Residents that suffer from emotional elder abuse can develop long-term mental health problems like depression, anxiety, and post-traumatic stress disorder (PTSD). Signs that a loved one has been emotionally abused include negative changes in their mood or behavior.
Financial elder abuse occurs when someone steals from an older person or uses manipulative techniques to get money from them.
Examples of financial abuse include:
- Misusing power of attorney to change a resident’s will
- Preventing the resident from accessing their bank account
- Stealing a resident’s cash, credit cards, or valuables
- Stealing a resident’s financial records or bank statements
Financial abuse can be very stressful for residents, as they can lose the income and savings needed to pay for their long-term care.
This type of abuse occurs when a resident experiences any form of unwanted sexual contact, touching, or groping. Sexual elder abuse can lead to physical harm like bruises, scratches, sexually transmitted diseases, and emotional trauma.
Sexual elder abuse is often committed against residents who are disabled or unable to give consent.
In a recent case, a female nursing home resident complained that a male staff member tried to sexually assault her before she screamed, and he fled.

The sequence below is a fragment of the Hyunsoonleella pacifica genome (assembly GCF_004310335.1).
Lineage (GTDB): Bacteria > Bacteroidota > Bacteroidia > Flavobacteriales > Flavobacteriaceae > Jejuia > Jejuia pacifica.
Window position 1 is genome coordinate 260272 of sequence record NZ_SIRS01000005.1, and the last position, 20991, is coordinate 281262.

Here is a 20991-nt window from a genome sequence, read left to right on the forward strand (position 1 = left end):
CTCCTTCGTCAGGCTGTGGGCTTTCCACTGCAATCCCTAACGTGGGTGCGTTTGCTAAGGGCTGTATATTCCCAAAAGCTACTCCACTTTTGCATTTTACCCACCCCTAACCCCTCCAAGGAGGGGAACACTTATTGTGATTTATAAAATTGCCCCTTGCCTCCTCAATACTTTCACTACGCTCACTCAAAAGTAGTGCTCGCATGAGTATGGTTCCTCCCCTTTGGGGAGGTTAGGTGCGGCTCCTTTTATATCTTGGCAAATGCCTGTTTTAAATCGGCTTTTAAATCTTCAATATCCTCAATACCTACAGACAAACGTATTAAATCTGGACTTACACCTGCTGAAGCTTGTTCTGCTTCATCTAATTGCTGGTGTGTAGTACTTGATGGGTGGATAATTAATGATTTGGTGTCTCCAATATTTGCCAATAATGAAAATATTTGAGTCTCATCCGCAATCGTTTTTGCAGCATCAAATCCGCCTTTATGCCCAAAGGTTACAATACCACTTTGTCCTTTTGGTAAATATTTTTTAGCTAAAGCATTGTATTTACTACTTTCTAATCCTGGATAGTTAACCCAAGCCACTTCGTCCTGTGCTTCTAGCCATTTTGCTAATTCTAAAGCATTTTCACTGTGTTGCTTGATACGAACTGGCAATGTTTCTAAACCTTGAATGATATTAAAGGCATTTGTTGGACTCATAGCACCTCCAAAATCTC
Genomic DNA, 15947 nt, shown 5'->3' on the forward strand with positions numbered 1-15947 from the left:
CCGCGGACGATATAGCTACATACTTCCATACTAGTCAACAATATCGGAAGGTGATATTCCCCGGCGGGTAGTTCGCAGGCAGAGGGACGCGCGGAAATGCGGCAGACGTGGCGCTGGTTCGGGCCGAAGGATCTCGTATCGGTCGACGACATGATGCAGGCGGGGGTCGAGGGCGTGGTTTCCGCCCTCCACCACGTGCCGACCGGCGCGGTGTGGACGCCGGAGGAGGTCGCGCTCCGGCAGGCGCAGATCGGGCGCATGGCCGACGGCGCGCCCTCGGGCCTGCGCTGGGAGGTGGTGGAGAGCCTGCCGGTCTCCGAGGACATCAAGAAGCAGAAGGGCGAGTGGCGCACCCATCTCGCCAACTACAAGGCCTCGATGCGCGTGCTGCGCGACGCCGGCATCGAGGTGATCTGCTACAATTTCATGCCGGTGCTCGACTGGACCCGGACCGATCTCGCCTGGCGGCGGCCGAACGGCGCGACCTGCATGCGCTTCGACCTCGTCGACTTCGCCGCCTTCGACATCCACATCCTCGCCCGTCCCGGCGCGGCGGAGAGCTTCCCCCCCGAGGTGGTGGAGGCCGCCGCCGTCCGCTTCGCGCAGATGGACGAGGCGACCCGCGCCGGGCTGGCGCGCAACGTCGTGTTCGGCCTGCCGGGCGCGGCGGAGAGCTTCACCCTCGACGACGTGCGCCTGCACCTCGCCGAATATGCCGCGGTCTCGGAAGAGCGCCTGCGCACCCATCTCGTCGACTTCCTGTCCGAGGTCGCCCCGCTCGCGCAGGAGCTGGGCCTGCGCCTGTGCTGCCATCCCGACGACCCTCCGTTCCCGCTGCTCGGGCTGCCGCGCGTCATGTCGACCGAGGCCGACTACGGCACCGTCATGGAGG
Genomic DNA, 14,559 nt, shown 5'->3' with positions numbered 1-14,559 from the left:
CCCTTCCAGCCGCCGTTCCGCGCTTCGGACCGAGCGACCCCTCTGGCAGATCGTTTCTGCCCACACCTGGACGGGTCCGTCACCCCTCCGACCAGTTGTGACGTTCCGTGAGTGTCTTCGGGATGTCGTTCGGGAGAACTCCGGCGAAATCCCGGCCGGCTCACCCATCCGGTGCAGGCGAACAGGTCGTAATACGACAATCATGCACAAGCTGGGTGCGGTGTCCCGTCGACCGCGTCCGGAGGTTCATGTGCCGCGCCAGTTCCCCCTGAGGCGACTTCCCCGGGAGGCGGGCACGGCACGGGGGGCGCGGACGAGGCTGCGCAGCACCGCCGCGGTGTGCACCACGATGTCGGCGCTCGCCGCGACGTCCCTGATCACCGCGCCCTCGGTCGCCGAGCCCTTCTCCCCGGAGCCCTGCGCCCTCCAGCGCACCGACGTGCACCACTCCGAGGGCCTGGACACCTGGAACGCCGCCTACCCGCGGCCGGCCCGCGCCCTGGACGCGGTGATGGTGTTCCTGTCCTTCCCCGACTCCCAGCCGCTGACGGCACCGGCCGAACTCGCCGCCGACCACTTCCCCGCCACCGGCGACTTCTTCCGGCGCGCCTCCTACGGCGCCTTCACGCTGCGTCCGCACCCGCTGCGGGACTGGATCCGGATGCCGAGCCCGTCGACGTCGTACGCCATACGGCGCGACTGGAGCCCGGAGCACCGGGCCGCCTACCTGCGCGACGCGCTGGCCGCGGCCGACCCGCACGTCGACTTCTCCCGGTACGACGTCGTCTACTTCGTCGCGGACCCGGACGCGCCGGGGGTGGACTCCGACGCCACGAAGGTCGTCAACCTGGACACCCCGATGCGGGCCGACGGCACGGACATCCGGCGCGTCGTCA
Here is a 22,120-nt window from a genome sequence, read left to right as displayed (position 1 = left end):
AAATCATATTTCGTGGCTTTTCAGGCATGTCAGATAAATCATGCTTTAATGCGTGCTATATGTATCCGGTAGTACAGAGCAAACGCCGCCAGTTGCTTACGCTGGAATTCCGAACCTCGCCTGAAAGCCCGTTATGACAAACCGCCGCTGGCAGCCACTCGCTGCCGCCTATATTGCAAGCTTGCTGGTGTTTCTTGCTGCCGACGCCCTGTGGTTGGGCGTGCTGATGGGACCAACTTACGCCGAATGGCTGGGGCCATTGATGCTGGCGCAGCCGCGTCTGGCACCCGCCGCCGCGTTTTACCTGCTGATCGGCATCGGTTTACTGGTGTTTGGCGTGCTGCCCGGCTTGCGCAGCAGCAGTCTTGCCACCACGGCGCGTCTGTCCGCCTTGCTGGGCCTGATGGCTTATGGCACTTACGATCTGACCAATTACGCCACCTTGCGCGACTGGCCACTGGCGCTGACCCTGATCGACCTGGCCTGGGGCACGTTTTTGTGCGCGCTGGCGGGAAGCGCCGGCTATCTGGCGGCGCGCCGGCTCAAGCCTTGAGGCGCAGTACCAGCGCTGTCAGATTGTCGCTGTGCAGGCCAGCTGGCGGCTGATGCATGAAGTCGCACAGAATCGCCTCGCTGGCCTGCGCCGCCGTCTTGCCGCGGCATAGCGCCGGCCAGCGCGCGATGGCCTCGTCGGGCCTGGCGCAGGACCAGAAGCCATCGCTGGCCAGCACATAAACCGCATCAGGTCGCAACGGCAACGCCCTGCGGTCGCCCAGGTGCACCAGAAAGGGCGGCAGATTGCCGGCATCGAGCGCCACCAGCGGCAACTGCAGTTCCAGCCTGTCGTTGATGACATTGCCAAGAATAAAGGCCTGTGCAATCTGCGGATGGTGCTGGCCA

The resident also suffered neglect due to untreated bed sores and pneumonia. With legal help, the resident and her family secured $175,000 in compensation.
Examples of nursing home neglect include:
Nursing home residents may rely on staff to receive medications, but staff members could make mistakes when giving medication to residents. This can cause serious or even life-threatening complications.
Nursing home staff members need to maintain each resident’s hygiene by changing their clothes and helping to wash them. If they fail to do so, a nursing home resident may wear dirty or soiled clothes for hours or days and develop health problems.
Dehydration and Malnutrition
Nursing home staff members may not give enough food or water to residents, and they could suffer from malnutrition, dehydration, or severe weight loss.
If an elder shows any signs of neglect while living in a nursing home, staff members may be responsible.
Physical nursing home abuse occurs when a resident suffers bodily harm or injuries. Over 9% of nursing home staff members admitted to physically abusing residents in a 2020 study from the World Health Organization (WHO).
Examples of physical abuse include:
- Being punched or kicked
- Being restrained with straps or ties
- Getting pushed or shoved
Common signs of physical abuse among residents include broken bones, bruises, and bleeding. Physical abuse may be perpetrated against any resident, but those with cognitive disorders such as Alzheimer’s disease may be at higher risk.
Physical elder abuse can lead to serious injuries or death without proper medical attention. Thankfully, financial compensation may be available to pay for medical bills and emotional suffering if you or a loved one suffered physical nursing home abuse.
A Winter Haven personal injury attorney will gladly represent your loved one who has suffered from elderly abuse. They aggressively defend the rights and dignity of your loved one to get justice and compensation for you and your family.